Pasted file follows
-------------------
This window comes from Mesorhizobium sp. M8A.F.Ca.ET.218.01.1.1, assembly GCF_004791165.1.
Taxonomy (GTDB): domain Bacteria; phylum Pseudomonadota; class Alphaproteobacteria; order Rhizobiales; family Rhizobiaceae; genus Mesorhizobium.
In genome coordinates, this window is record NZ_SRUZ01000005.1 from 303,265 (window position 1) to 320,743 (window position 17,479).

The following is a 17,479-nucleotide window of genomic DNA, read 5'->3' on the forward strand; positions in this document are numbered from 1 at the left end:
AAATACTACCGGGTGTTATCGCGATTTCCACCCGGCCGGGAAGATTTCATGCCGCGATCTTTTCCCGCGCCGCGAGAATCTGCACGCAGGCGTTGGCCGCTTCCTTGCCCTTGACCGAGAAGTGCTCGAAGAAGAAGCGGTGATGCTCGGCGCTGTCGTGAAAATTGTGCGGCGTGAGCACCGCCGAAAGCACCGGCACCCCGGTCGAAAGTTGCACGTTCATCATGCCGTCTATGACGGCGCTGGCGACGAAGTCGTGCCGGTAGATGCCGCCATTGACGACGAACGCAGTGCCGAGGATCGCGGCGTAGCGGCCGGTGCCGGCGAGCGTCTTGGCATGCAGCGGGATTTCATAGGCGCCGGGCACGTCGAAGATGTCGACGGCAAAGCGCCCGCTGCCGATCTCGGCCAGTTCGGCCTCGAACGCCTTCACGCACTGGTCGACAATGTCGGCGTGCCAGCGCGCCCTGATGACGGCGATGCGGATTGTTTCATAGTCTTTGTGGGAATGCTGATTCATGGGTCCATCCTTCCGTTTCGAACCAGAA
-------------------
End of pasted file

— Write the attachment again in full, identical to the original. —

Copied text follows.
This window comes from Mesorhizobium sp. M8A.F.Ca.ET.218.01.1.1, assembly GCF_004791165.1.
Taxonomy (GTDB): domain Bacteria; phylum Pseudomonadota; class Alphaproteobacteria; order Rhizobiales; family Rhizobiaceae; genus Mesorhizobium.
In genome coordinates, this window is record NZ_SRUZ01000005.1 from 303,265 (window position 1) to 320,743 (window position 17,479).

The following is a 17,479-nucleotide window of genomic DNA, read 5'->3' on the forward strand; positions in this document are numbered from 1 at the left end:
AAATACTACCGGGTGTTATCGCGATTTCCACCCGGCCGGGAAGATTTCATGCCGCGATCTTTTCCCGCGCCGCGAGAATCTGCACGCAGGCGTTGGCCGCTTCCTTGCCCTTGACCGAGAAGTGCTCGAAGAAGAAGCGGTGATGCTCGGCGCTGTCGTGAAAATTGTGCGGCGTGAGCACCGCCGAAAGCACCGGCACCCCGGTCGAAAGTTGCACGTTCATCATGCCGTCTATGACGGCGCTGGCGACGAAGTCGTGCCGGTAGATGCCGCCATTGACGACGAACGCAGTGCCGAGGATCGCGGCGTAGCGGCCGGTGCCGGCGAGCGTCTTGGCATGCAGCGGGATTTCATAGGCGCCGGGCACGTCGAAGATGTCGACGGCAAAGCGCCCGCTGCCGATCTCGGCCAGTTCGGCCTCGAACGCCTTCACGCACTGGTCGACAATGTCGGCGTGCCAGCGCGCCCTGATGACGGCGATGCGGATTGTTTCATAGTCTTTGTGGGAATGCTGATTCATGGGTCCATCCTTCCGTTTCGAACCAGAA